Bank loans and high yield bond returns have been highly correlated for much of the past decade. But it wasn’t always that way. Before the global financial crisis (GFC), the asset classes were not strongly correlated—and signs of that decoupling have recently reemerged. It’s a significant shift, but one that’s in line with the asset classes’ characteristics and the typical market response to changing interest rates. Here, we’ll look at what drives the relationship between loans and high yield bonds, and why the recent shift matters for fixed income investors.
Understanding the Relationship
To better understand what drives the correlation between the two asset classes, we think it’s important to consider two key differences.
The risk differential. Both high yield bonds and loans are below-investment-grade debt, but loans are senior in a company’s capital structure (they get paid back first in a restructuring) and are secured by a company’s assets. High yield bonds are often further down in the capital structure and generally not secured by a company’s assets. High yield bonds generally yield more than loans to compensate investors for less security.
The coupon differential. High yield bonds have fixed coupons, while loans have floating coupons that adjust to rate changes. When interest rates rise, bond prices tend to drop to adjust for higher coupons available on newly issued fixed-rate bonds. Loan prices tend to remain relatively steady as their coupons float to match interest rate shifts.
These characteristics tend to influence market behavior and suggest that high yield and loan returns should not be highly correlated, particularly during periods of changing interest rates.
Fed Policy: A Game Changer for Correlations
The major shifts in Federal Reserve policy during the GFC changed the game for loan and high yield bond correlations. For roughly the first half of the loan market’s history, loan and high yield returns weren’t highly correlated. From the end of 1992 through the third quarter of 2007, the median 12-month correlation between the two asset classes was 0.45.[i] Then the GFC happened, and this figure changed to 0.82 between the fourth quarter of 2007 and the third quarter of 2021.[ii]
Federal Reserve intervention during the GFC was formidable. The Fed slashed the federal funds rate to nearly zero, and rates have remained very low since then. Investors struggled to earn adequate returns investing in short-duration bonds. Markets generally believed the Fed would step in should something go wrong, creating an incentive to take risk. With this backdrop, many risk assets became more highly correlated than usual; loans and high yield bonds were no exception.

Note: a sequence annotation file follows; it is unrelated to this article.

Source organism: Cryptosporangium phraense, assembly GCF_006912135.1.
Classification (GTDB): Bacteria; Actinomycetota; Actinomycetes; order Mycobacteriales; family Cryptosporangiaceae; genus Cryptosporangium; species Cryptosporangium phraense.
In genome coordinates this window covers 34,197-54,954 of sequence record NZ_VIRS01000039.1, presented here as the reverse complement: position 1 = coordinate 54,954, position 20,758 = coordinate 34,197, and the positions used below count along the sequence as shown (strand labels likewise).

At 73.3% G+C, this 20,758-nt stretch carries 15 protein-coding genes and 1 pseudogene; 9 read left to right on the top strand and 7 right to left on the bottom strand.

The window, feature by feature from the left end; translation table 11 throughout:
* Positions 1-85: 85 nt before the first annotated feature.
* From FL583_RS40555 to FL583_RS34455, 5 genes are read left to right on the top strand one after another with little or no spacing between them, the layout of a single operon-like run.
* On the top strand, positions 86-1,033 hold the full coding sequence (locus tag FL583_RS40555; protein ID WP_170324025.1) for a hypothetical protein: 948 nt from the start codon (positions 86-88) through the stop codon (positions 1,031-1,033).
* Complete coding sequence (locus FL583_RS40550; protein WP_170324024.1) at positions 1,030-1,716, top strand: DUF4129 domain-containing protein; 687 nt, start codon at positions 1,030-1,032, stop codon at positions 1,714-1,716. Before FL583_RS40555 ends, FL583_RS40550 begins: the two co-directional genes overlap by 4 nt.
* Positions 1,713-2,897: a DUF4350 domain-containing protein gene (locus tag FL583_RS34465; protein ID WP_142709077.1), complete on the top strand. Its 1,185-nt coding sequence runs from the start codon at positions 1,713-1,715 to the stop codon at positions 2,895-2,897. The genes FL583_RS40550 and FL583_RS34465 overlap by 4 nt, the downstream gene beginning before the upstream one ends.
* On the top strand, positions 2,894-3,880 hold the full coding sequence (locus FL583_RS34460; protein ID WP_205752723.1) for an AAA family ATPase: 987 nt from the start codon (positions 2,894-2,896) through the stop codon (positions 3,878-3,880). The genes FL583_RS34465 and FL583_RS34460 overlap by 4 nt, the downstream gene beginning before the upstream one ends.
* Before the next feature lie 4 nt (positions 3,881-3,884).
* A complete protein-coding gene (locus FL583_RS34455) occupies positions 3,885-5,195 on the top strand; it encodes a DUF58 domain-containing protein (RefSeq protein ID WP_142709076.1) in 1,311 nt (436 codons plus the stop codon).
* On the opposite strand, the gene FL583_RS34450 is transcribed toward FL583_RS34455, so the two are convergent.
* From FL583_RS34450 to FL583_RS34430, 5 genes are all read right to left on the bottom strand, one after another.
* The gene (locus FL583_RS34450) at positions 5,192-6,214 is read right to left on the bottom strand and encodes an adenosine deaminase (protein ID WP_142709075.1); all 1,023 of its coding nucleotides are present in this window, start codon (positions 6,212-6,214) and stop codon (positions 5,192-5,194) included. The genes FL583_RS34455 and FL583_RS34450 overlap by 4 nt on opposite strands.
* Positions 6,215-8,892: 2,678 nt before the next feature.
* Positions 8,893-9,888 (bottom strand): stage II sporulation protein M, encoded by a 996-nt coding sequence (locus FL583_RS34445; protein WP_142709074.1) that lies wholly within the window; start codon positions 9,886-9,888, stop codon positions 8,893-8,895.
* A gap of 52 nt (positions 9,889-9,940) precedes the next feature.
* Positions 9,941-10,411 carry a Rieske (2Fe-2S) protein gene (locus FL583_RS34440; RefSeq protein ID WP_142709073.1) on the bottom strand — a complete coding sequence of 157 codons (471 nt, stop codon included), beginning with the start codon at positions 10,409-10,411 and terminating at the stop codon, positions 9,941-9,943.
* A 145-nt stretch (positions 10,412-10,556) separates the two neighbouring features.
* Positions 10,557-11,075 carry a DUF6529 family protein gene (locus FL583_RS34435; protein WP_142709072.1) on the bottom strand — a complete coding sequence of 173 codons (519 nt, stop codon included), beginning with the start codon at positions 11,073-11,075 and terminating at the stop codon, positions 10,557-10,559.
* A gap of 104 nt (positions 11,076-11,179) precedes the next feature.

As the Fed began to signal a new and potentially aggressive hiking cycle, the higher correlation between loans and high yield bonds began to break down. The decline began in March 2021, when the 12-month correlation between the two asset classes dropped to 0.79[iii] after a few years of nearly perfectly correlated returns. [iv] That decline accelerated in the fourth quarter of 2021, and it has remained below 0.50 since December 2021.
The prospect of imminent short-term rate hikes caused many investors to consider the impact of rising rates on the interest-rate-sensitive instruments in their fixed income portfolios. The longer the duration, the larger the potential price impact. The greater the expectation of rising rates, the more attractive floating-rate paper likely looked. This caused loan and high yield bond returns to diverge. Loans returned 0.38% over the past five months, while high yield bonds returned -3.70%.[v]
Why it matters
In our view, the value of loans as a credit diversifier is becoming more apparent as correlations between high yield bonds and loans break down. Investors became accustomed to treating loans and high yield as interchangeable asset classes during the prolonged period of low interest rates. We believe that thinking has shifted in the past few months. With the Fed set to continue raising rates, the complementary nature of the two asset classes is becoming more tangible thanks to the divergence of returns. Investors may be able to use loans to offset the greater credit and interest rate risk of high yield bonds while earning floating-rate income from senior, secured loans. We do not know how long this correlation relationship will persist, but it should remind investors of the beneficial diversification effect of adding loans to their credit allocations.
This blog post is provided for informational purposes only and should not be construed as investment advice. Any opinions or forecasts contained herein reflect the subjective judgments and assumptions of the authors only and do not necessarily reflect the views of Loomis, Sayles & Company, L.P. This information is subject to change at any time without notice. Information obtained from outside sources is believed to be correct, but Loomis Sayles cannot guarantee its accuracy. This material cannot be copied, reproduced or redistributed without authorization.
[i] Source: Credit Suisse Leveraged Loan Total Return Index, ICE BofA US High Yield Index; rolling 12-month correlations of monthly returns from December 1992 through September 2007.
[ii] Source: Credit Suisse Leveraged Loan Index, ICE BofA US High Yield Index; rolling 12-month correlations of monthly returns from October 2007 through September 2021.
[iii] Source: Credit Suisse Leveraged Loan Total Return Index, ICE BofA US High Yield Index; as of 31 March 2021.
[iv] Rolling 12-month correlations (rolling periods) of monthly returns from 30 April 2020 through 28 February 2021 showed nearly perfectly correlated returns (average 0.97).
[v] Source: Credit Suisse Leveraged Loan Index, ICE BofA US High Yield Index; returns for the five months ending 31 March 2022.
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